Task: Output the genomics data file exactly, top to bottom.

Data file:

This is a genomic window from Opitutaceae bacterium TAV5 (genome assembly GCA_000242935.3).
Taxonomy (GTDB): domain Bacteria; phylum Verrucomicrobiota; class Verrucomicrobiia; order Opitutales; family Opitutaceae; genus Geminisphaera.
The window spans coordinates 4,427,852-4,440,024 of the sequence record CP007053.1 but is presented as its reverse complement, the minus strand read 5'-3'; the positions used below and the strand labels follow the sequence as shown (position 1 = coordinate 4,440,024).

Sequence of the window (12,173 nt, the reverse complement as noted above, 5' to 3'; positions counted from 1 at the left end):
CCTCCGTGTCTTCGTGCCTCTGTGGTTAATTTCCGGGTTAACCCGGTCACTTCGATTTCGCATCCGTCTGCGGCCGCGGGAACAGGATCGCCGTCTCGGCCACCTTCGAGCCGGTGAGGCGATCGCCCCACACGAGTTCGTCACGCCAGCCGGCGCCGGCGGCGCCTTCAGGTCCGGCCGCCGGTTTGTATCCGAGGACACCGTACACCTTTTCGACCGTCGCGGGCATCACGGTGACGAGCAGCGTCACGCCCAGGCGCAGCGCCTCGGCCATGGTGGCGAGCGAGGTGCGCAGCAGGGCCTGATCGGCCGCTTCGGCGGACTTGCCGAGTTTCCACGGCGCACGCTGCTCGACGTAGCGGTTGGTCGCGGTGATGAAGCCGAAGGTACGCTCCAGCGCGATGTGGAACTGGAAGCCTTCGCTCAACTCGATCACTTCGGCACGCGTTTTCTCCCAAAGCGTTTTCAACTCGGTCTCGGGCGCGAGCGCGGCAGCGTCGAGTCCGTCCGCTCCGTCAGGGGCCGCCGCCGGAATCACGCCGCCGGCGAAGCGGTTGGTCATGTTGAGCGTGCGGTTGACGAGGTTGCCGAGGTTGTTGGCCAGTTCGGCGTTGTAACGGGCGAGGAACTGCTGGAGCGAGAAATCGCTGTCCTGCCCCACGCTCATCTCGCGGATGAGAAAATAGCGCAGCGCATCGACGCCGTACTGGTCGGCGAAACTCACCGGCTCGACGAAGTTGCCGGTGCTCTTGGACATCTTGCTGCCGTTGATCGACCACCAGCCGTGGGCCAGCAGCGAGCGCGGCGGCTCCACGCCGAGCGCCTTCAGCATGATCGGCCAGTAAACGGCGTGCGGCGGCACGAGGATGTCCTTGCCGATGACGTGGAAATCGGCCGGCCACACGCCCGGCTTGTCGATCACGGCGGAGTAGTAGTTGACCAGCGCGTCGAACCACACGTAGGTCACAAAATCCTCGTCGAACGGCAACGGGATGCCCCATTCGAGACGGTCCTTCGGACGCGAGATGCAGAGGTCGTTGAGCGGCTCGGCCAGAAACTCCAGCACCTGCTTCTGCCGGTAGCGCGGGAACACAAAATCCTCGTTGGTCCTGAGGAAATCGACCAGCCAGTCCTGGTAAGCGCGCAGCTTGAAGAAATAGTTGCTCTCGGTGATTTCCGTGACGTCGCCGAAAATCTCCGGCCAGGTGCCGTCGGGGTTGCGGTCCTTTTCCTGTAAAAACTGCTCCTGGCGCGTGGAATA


This is a genomic window from Opitutaceae bacterium TAV5 (genome assembly GCA_000242935.3).
Taxonomy (GTDB): domain Bacteria; phylum Verrucomicrobiota; class Verrucomicrobiia; order Opitutales; family Opitutaceae; genus Geminisphaera.
The window spans coordinates 4,427,852-4,440,024 of the sequence record CP007053.1 but is presented as its reverse complement, the minus strand read 5'-3'; the positions used below and the strand labels follow the sequence as shown (position 1 = coordinate 4,440,024).

Sequence of the window (12,173 nt, the reverse complement as noted above, 5' to 3'; positions counted from 1 at the left end):
CCTCCGTGTCTTCGTGCCTCTGTGGTTAATTTCCGGGTTAACCCGGTCACTTCGATTTCGCATCCGTCTGCGGCCGCGGGAACAGGATCGCCGTCTCGGCCACCTTCGAGCCGGTGAGGCGATCGCCCCACACGAGTTCGTCACGCCAGCCGGCGCCGGCGGCGCCTTCAGGTCCGGCCGCCGGTTTGTATCCGAGGACACCGTACACCTTTTCGACCGTCGCGGGCATCACGGTGACGAGCAGCGTCACGCCCAGGCGCAGCGCCTCGGCCATGGTGGCGAGCGAGGTGCGCAGCAGGGCCTGATCGGCCGCTTCGGCGGACTTGCCGAGTTTCCACGGCGCACGCTGCTCGACGTAGCGGTTGGTCGCGGTGATGAAGCCGAAGGTACGCTCCAGCGCGATGTGGAACTGGAAGCCTTCGCTCAACTCGATCACTTCGGCACGCGTTTTCTCCCAAAGCGTTTTCAACTCGGTCTCGGGCGCGAGCGCGGCAGCGTCGAGTCCGTCCGCTCCGTCAGGGGCCGCCGCCGGAATCACGCCGCCGGCGAAGCGGTTGGTCATGTTGAGCGTGCGGTTGACGAGGTTGCCGAGGTTGTTGGCCAGTTCGGCGTTGTAACGGGCGAGGAACTGCTGGAGCGAGAAATCGCTGTCCTGCCCCACGCTCATCTCGCGGATGAGAAAATAGCGCAGCGCATCGACGCCGTACTGGTCGGCGAAACTCACCGGCTCGACGAAGTTGCCGGTGCTCTTGGACATCTTGCTGCCGTTGATCGACCACCAGCCGTGGGCCAGCAGCGAGCGCGGCGGCTCCACGCCGAGCGCCTTCAGCATGATCGGCCAGTAAACGGCGTGCGGCGGCACGAGGATGTCCTTGCCGATGACGTGGAAATCGGCCGGCCACACGCCCGGCTTGTCGATCACGGCGGAGTAGTAGTTGACCAGCGCGTCGAACCACACGTAGGTCACAAAATCCTCGTCGAACGGCAACGGGATGCCCCATTCGAGACGGTCCTTCGGACGCGAGATGCAGAGGTCGTTGAGCGGCTCGGCCAGAAACTCCAGCACCTGCTTCTGCCGGTAGCGCGGGAACACAAAATCCTCGTTGGTCCTGAGGAAATCGACCAGCCAGTCCTGGTAAGCGCGCAGCTTGAAGAAATAGTTGCTCTCGGTGATTTCCGTGACGTCGCCGAAAATCTCCGGCCAGGTGCCGTCGGGGTTGCGGTCCTTTTCCTGTAAAAACTGCTCCTGGCGCGTGGAATA